Local press in Kashmir largely wilt under pressure as dozens have been arrested, interrogated and investigated by India under harsh anti-terror laws.
For five years, Sajad Gul has written about conflict wracking his homeland, a disputed Himalayan territory where a violent armed rebellion and India's brutal counter insurgency have raged for over three decades.
That changed on a snowy Wednesday night in January with a knock at his house. Gul was surrounded by Indian soldiers wielding automatic rifles who bundled him into a vehicle and sped away, plowing through the snow-laden track in Hajin, a quiet village about 20 miles from Srinagar, the region’s main city, said his mother, Gulshana, who only uses one name.
Journalists have long contended with various threats in Indian-administered Kashmir and found themselves caught between warring sides. But their situation has gotten dramatically worse since India revoked the region’s semi-autonomy in 2019, throwing Kashmir under a severe security and communication lockdown and the media in a black hole.
A year later, the government’s new media policy sought to control the press more effectively to censure independent reporting.
Dozens have been arrested, interrogated and investigated under harsh anti-terror laws. Fearing reprisals, local press has largely wilted under pressure.
“Indian authorities appear determined to prevent journalists from doing their jobs,” said Steven Butler, Asia program coordinator of the New York-based Committee to Protect Journalists.
Gul’s arrest, which the CPJ condemned, underscored the fast-eroding press freedoms and criminalisation of journalists in Kashmir.
Police told Gul’s family that he was arrested for provoking people to “resort to violence and disturb public peace.”
A police statement later described him as “habitual of spreading disinformation” and “false narratives” on social media.
He was detained days after his single tweet linked a video clip of a protest against Indian rule, following a Kashmiri rebel's killing. He spent 11 days locked up before a local court granted him bail.
Instead of freeing Gul, authorities charged him in a new case under the Public Safety Act, which allows officials to imprison anyone for up to two years without trial.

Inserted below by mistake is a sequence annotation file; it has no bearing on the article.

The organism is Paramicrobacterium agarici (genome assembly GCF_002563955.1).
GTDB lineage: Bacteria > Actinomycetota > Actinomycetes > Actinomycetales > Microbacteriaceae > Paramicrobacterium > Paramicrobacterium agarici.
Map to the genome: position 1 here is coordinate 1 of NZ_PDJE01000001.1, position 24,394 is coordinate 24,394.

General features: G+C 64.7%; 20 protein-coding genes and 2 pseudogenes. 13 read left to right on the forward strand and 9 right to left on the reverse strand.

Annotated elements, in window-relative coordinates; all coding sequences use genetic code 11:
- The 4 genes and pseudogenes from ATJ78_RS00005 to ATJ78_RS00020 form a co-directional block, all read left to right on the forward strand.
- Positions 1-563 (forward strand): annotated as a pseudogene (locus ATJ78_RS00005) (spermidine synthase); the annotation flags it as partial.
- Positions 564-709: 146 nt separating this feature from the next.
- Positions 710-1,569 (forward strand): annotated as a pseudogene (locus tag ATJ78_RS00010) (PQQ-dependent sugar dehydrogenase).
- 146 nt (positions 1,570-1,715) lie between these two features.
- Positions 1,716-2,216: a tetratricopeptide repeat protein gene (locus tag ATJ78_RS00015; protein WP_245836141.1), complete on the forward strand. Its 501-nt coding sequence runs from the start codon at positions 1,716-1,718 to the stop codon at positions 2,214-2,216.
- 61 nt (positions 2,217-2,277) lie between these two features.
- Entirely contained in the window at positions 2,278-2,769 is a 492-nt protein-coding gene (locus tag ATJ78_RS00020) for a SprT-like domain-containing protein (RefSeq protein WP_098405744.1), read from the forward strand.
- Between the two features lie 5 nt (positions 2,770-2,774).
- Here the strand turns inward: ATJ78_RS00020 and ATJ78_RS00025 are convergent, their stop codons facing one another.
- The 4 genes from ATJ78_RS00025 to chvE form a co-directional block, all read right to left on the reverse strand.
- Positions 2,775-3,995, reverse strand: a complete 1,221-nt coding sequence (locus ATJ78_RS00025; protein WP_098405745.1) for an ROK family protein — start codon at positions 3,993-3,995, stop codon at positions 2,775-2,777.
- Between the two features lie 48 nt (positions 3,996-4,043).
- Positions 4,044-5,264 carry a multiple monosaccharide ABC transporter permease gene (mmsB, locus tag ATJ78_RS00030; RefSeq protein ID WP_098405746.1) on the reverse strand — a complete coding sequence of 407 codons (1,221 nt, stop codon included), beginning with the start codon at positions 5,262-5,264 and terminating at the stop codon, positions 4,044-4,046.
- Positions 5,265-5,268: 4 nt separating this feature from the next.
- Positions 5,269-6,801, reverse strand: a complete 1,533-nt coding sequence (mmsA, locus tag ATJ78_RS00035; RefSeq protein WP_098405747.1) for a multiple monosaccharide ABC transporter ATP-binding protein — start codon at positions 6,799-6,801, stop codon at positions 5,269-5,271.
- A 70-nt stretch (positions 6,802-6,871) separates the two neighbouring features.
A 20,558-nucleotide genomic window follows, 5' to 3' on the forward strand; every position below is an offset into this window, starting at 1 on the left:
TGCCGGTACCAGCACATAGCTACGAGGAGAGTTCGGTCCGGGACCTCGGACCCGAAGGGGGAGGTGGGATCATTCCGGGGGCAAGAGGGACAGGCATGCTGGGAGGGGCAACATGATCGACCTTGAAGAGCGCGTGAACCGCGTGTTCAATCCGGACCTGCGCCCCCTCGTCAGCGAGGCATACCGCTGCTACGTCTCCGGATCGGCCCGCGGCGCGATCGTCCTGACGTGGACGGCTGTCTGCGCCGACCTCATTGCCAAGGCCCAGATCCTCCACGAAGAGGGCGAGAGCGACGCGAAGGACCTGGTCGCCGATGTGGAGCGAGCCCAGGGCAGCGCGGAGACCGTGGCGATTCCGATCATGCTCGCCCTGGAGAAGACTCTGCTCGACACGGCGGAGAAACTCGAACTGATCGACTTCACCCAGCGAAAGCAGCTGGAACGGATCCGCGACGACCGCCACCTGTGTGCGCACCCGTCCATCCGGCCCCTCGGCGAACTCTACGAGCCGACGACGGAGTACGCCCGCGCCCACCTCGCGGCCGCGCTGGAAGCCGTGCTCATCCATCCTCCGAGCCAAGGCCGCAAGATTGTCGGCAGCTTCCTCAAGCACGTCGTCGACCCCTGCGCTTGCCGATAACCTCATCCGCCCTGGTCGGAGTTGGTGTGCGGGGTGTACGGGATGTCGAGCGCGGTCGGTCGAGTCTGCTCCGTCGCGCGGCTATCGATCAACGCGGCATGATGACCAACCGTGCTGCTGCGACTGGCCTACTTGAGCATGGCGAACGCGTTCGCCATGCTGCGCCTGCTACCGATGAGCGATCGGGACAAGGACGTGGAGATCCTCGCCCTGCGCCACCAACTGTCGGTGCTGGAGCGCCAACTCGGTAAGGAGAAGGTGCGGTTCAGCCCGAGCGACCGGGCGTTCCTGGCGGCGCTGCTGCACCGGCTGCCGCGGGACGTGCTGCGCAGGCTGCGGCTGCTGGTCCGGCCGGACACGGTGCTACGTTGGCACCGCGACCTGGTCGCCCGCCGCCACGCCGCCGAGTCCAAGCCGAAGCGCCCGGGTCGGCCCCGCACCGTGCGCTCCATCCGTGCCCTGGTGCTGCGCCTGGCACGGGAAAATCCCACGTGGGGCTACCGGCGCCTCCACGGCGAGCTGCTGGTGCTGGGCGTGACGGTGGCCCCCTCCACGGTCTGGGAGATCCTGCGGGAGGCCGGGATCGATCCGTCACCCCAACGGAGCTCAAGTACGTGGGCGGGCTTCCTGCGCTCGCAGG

“My son is not a criminal,” said Gulshana. “He only used to write.”
Media has always been tightly controlled in India administrated, Muslim-majority Kashmir. Arm twisting and fear have been extensively used to intimidate the press since 1989, when rebels began fighting Indian soldiers in a bid to establish an independent Kashmir or union with Pakistan.
Pakistan controls Kashmir's other part and the two counties fiercely claim the territory in full.
“Authorities have created a systematic fear and launched a direct assault on free media. There is complete intolerance of even a single critical word,” said Anuradha Bhasin, an editor at Kashmir Times, a prominent English daily that was established in 1954.
Bhasin was among the few who filed a petition with India’s Supreme Court, resulting in partial restoration of communication services after the 2019 blackout, which the government had said was necessary to stall anti-India protests.
But she soon found herself in the crosshairs of Prime Minister Narendra Modi’s government.
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Bhasin’s legacy newspaper office in Srinagar, operating from a rented government building, was sealed by authorities without any notice. Its staff was not allowed to take out any equipment.
“They are killing local media except those who are willing to become government stenographers,” said Bhasin.
Under Modi, press freedoms in India have steadily shrunk since he was first elected in 2014.
Last year, India was ranked 142nd in the global press freedom index by media watchdog Reporters Without Borders, below Afghanistan and Zimbabwe.